My online brokerage cost me $1,000

etrade issues

Smart investors know to buy low when the market tanks.

Plenty of individual investors were trying to do just that on August 24 when the Dow plunged more than 1,000 points. But technical problems with their brokers' websites prevented them from making trades at that critical moment.

While issues with trading platforms like Scottrade, TD Ameritrade, and E-trade may have been brief, the problems occurred for many at exactly the right time to buy.

Ricky Hopp says the issues cost him $700, based on the week's closing prices.

Hopp, a sales manager in the Northeast, doesn't keep a lot of money in stocks or trade too often, but he saw an opportunity to make some money when futures were pointing to a 600-point drop at the open that Monday.

He logged into Scottrade without a problem before the market opened and decided to place a limit order for 30 shares of Apple at $96 and 25 shares of Facebook at $77 -- above their trading prices at that time. But when he went to place the orders at 9:30 a.m. ET, Scottrade froze, he said. And then an error message popped up.

Hopp tried several times before calling Scottrade to place his order over the phone. Minutes passed while his information was verified. The orders weren't placed until 9:49 a.m., and by that time the market was rebounding and shares of Apple (AAPL) and Facebook (FB) were already above his price points.

Related: How I made money when the Dow lost 1,000 points

Hopp has been using Scottrade since he was 11 years old (with some help early on from his dad) and he used the money he made on trades to partly fund an engagement ring for his fiance and his upcoming wedding.

He spoke with a Scottrade customer service representative who apologized for the issues. In the end, he was offered 10 free trades or discounted commission for a year. But he really wanted to be compensated for the money he missed out on. He wrote a scathing letter to the CEO that said he'd be taking his business elsewhere.

"The only reason Scottrade exists is to transact trades as close to real time as possible and to allow individual investors to compete with institutional investors," he said.

In a statement, Scottrade said that Monday, Aug. 24, as one of the busiest trading days in its 35-year history. It saw nearly 150% more trades than the average day this year. The site "initially saw some slowness, but quickly returned to normal functionality."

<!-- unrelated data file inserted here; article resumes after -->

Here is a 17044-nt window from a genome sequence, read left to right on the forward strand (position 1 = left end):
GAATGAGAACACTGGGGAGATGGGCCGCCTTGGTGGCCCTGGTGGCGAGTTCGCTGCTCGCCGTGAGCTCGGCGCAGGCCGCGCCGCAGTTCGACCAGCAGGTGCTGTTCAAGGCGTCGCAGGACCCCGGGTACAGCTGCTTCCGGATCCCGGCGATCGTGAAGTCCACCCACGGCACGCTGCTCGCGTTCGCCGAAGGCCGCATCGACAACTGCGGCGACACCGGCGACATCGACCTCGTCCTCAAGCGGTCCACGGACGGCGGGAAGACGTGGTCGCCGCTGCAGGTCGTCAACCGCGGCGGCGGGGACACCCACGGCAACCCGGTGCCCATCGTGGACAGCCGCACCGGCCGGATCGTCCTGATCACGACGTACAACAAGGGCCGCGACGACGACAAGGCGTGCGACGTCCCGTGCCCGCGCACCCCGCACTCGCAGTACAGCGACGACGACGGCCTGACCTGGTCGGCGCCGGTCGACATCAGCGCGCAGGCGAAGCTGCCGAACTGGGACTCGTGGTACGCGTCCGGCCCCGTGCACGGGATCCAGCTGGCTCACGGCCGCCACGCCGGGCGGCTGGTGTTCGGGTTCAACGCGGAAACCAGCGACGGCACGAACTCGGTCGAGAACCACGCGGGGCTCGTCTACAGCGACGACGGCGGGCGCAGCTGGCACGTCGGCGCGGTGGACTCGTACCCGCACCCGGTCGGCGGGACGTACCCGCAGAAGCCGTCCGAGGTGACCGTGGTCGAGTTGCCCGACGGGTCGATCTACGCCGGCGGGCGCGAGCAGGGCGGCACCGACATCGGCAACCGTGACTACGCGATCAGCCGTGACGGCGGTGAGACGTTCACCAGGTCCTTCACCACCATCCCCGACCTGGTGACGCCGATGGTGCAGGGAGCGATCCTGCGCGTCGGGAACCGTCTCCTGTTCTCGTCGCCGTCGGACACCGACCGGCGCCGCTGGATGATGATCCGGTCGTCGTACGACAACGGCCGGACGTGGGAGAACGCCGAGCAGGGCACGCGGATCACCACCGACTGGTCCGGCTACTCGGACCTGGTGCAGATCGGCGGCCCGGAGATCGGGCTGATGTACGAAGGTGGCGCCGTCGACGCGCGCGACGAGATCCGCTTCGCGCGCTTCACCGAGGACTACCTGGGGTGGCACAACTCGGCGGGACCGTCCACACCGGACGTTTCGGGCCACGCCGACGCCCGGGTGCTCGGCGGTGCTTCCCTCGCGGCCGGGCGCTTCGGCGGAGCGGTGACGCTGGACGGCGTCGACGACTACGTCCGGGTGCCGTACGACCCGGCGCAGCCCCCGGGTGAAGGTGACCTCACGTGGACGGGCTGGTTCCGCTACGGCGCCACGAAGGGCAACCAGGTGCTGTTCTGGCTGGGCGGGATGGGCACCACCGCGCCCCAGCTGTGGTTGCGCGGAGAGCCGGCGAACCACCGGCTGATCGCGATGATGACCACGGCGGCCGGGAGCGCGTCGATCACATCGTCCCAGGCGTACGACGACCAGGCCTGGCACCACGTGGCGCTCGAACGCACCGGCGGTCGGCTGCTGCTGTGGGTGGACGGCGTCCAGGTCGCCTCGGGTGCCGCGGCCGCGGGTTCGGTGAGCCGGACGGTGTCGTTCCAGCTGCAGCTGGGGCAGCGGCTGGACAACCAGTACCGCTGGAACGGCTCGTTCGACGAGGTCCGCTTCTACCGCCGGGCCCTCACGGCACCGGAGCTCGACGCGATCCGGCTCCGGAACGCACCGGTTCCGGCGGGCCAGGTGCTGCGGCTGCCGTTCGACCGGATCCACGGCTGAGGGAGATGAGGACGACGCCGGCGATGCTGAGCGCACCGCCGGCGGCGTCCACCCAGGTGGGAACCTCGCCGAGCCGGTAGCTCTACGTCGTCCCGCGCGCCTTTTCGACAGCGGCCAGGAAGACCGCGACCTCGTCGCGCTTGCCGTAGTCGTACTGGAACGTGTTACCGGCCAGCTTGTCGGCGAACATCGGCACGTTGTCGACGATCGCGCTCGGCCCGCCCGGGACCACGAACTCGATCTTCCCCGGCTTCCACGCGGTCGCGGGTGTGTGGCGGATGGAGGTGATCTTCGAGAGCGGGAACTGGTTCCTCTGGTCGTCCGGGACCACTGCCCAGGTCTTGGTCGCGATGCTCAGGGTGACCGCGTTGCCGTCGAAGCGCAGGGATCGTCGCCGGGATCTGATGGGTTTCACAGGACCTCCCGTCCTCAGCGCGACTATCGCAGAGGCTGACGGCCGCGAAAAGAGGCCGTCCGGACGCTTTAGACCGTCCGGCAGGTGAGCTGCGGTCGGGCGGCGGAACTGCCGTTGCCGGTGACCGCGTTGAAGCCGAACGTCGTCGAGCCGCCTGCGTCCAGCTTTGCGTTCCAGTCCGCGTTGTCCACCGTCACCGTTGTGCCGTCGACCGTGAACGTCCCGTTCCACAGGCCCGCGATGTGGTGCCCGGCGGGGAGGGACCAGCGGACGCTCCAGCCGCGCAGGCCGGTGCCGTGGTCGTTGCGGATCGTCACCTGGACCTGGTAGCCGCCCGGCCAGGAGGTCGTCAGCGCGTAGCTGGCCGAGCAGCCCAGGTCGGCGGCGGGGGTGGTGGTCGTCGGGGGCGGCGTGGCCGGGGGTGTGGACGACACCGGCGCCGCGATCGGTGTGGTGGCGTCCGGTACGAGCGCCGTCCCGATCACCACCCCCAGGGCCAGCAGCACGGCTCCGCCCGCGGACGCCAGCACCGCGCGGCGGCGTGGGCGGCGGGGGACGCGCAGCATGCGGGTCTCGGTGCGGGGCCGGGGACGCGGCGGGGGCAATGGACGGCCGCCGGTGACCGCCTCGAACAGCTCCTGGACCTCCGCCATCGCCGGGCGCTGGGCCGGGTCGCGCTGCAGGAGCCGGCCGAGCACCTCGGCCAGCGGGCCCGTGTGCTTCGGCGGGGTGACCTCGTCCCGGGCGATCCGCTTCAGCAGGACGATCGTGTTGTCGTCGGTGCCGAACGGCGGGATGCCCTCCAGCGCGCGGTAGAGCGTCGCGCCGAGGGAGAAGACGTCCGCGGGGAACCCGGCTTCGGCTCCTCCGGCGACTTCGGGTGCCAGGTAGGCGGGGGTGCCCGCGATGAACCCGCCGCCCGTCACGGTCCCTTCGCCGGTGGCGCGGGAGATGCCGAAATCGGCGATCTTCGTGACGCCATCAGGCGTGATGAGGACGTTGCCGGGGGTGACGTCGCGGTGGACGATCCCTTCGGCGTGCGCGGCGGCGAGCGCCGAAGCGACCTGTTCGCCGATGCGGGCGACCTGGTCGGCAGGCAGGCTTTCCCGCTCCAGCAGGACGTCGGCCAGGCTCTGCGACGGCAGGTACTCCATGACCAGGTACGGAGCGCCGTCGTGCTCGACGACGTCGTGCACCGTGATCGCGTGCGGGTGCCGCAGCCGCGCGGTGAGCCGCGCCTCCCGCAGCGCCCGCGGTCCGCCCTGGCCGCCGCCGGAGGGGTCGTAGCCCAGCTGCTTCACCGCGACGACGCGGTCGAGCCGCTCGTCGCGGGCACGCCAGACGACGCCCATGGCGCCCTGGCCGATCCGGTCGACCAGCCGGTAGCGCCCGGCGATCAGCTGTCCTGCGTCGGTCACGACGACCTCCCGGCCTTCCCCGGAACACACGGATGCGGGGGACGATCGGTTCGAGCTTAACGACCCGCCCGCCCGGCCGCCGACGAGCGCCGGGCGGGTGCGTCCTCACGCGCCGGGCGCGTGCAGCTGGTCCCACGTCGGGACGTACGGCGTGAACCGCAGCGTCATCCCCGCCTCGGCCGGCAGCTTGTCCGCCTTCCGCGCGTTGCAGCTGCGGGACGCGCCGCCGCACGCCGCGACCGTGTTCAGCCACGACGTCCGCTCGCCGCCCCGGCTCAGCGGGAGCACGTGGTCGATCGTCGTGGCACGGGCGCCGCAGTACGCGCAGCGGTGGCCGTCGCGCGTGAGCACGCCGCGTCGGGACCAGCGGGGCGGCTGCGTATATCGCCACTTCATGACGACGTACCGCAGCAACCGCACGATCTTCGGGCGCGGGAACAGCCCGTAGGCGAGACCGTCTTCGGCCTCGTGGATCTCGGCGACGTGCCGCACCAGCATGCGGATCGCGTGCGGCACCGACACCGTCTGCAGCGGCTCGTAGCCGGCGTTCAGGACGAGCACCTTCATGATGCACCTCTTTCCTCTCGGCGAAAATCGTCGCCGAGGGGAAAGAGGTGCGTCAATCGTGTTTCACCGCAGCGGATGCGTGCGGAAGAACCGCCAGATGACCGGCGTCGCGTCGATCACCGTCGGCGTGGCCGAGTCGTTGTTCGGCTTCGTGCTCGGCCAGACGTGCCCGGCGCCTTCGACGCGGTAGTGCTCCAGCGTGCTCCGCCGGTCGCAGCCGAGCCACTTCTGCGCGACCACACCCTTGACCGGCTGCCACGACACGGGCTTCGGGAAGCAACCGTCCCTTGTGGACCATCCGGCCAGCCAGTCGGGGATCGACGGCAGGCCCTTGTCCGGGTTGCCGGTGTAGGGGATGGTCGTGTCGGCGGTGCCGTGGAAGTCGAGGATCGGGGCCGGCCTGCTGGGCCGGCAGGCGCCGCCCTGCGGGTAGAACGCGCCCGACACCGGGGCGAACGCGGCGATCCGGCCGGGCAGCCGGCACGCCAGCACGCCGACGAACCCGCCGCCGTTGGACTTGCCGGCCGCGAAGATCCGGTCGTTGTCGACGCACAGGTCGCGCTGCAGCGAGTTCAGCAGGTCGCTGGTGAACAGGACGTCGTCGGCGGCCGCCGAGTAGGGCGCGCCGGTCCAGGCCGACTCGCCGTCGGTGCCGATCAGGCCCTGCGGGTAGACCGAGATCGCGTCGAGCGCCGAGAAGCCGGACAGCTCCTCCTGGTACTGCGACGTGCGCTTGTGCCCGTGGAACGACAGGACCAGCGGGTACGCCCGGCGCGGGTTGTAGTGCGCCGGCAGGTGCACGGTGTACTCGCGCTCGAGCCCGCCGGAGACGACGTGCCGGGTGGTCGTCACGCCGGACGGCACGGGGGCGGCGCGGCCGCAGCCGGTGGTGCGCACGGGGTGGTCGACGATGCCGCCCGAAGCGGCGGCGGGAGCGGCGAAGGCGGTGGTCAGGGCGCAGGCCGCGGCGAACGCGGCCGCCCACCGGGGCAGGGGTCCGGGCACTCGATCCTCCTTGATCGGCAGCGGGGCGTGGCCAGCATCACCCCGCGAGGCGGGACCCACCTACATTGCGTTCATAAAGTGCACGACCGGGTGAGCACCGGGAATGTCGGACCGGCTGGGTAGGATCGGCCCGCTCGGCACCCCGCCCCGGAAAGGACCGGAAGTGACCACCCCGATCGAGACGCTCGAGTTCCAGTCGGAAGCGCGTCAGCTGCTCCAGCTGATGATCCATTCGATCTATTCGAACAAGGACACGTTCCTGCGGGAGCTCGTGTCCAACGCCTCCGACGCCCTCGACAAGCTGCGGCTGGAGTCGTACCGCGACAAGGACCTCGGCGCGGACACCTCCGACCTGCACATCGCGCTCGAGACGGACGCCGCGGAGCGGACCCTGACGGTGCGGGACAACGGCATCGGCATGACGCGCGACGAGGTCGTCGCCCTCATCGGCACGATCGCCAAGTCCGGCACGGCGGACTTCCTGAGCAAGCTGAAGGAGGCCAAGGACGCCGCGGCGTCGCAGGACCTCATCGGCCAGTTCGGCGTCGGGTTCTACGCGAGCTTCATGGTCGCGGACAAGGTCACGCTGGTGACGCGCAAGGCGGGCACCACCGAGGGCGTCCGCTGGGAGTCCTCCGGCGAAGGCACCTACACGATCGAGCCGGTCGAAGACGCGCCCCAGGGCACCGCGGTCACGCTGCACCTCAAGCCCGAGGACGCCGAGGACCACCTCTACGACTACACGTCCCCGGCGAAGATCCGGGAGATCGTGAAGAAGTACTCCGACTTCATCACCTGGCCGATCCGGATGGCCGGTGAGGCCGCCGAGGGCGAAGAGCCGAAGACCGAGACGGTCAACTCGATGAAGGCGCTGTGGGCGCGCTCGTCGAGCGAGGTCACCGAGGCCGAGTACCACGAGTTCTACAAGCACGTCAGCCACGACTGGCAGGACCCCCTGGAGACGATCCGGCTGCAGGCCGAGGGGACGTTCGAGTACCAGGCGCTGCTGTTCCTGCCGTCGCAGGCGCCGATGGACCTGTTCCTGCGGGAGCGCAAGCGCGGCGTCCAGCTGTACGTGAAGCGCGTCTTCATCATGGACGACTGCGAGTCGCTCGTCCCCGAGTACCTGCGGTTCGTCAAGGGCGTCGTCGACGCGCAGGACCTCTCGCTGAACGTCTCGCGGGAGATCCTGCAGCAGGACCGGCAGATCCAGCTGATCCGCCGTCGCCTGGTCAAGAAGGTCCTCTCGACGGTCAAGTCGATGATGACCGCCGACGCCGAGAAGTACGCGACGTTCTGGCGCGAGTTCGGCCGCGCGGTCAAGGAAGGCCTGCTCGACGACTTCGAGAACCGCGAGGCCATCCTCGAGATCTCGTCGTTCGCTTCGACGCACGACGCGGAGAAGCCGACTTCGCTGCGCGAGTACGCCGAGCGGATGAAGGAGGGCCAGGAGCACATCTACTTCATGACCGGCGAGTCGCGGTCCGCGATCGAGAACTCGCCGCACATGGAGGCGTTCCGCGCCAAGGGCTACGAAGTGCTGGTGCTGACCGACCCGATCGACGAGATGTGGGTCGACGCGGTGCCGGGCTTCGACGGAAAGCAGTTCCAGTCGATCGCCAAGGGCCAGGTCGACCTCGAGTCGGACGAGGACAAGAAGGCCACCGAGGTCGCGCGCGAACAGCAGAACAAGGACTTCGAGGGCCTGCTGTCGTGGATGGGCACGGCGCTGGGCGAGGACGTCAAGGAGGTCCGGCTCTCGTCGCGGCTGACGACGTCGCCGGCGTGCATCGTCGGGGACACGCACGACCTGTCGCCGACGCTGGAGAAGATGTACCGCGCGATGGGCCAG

Related: Apple's stock is a screaming buy right now

Hopp wasn't the only one who missed out on some big discounts. Many other people took to Twitter that Monday to complain about Scottrade, as well as TD Ameritrade and E-trade.

Jason Cooper, another investor trying to buy Apple, says he missed out on about a $1,000 in profit.

Cooper, a marketing strategist in Texas, had similar trouble using TD Ameritrade's app. He wanted to buy 200 shares of Apple at $100 each, but when he tried logging into the app at about 10 a.m. it was unresponsive.

He was out at the park with his son, so he tried to call the trading desk and was put on hold. He gave up waiting after 20 minutes to drive home. Cooper was able to make the trade later in the day, but by that time the share price had risen to $105.

"I have been with TD over four years and am quite a passive investor at most times," Cooper said. "This probably exacerbates my sense of being let down on Monday."

TD also admitted to experiencing "some slowness" because of the spike in trade volume. "However, our core trading platforms held up well and we processed a record number of trades," a spokeswoman said.

The company also set up an alternate URL for clients to use to bypass the problem until it was resolved, she said.

Related: Stock market chaos causes issues for investing websites

Peter Schulte, an attorney in Texas, rushed to buy at about the same time Monday but also had some issues with the platform he uses, E-trade (ETFC). He couldn't see how much shares were trading for, let alone execute trades, he said.

Schulte tweeted at E-trade for some help at about 10 a.m. The company replied and said it hadn't had any reports of issues, but would look into it.

"I did appreciate the customer service via Twitter, but I hope it doesn't happen again," Schulte said.

He couldn't make any trades until 3 p.m. At that time, he bought $10,000 worth of shares in Exxon Mobil (XOM) Southwest Airlines (LUV), and American Airlines (AAL), but the market had mostly rebounded from its nosedive already.

"It seemed like the system was just overloaded, like when you're trying to get hot concert tickets," he said.

E-trade did not respond to requests for comment.

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